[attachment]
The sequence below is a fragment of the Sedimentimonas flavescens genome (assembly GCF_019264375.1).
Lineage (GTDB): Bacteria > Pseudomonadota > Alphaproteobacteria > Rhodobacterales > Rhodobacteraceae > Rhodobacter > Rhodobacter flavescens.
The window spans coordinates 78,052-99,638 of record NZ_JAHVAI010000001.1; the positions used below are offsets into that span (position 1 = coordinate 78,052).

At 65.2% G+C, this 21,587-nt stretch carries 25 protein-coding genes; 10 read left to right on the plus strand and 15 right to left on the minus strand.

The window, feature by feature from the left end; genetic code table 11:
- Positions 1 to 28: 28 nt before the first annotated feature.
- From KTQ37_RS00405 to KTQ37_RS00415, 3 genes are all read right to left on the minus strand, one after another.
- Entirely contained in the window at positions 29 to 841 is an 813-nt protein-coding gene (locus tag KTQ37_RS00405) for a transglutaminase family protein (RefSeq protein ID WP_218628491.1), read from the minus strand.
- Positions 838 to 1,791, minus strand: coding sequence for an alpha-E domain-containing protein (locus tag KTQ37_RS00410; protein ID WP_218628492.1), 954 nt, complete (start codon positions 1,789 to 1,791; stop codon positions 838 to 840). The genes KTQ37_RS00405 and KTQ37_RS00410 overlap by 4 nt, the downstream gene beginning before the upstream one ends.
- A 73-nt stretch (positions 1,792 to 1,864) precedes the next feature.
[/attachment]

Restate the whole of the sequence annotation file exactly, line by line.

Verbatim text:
The sequence below is a fragment of the Sedimentimonas flavescens genome (assembly GCF_019264375.1).
Lineage (GTDB): Bacteria > Pseudomonadota > Alphaproteobacteria > Rhodobacterales > Rhodobacteraceae > Rhodobacter > Rhodobacter flavescens.
The window spans coordinates 78,052-99,638 of record NZ_JAHVAI010000001.1; the positions used below are offsets into that span (position 1 = coordinate 78,052).

At 65.2% G+C, this 21,587-nt stretch carries 25 protein-coding genes; 10 read left to right on the plus strand and 15 right to left on the minus strand.

The window, feature by feature from the left end; genetic code table 11:
- Positions 1 to 28: 28 nt before the first annotated feature.
- From KTQ37_RS00405 to KTQ37_RS00415, 3 genes are all read right to left on the minus strand, one after another.
- Entirely contained in the window at positions 29 to 841 is an 813-nt protein-coding gene (locus tag KTQ37_RS00405) for a transglutaminase family protein (RefSeq protein ID WP_218628491.1), read from the minus strand.
- Positions 838 to 1,791, minus strand: coding sequence for an alpha-E domain-containing protein (locus tag KTQ37_RS00410; protein ID WP_218628492.1), 954 nt, complete (start codon positions 1,789 to 1,791; stop codon positions 838 to 840). The genes KTQ37_RS00405 and KTQ37_RS00410 overlap by 4 nt, the downstream gene beginning before the upstream one ends.
- A 73-nt stretch (positions 1,792 to 1,864) precedes the next feature.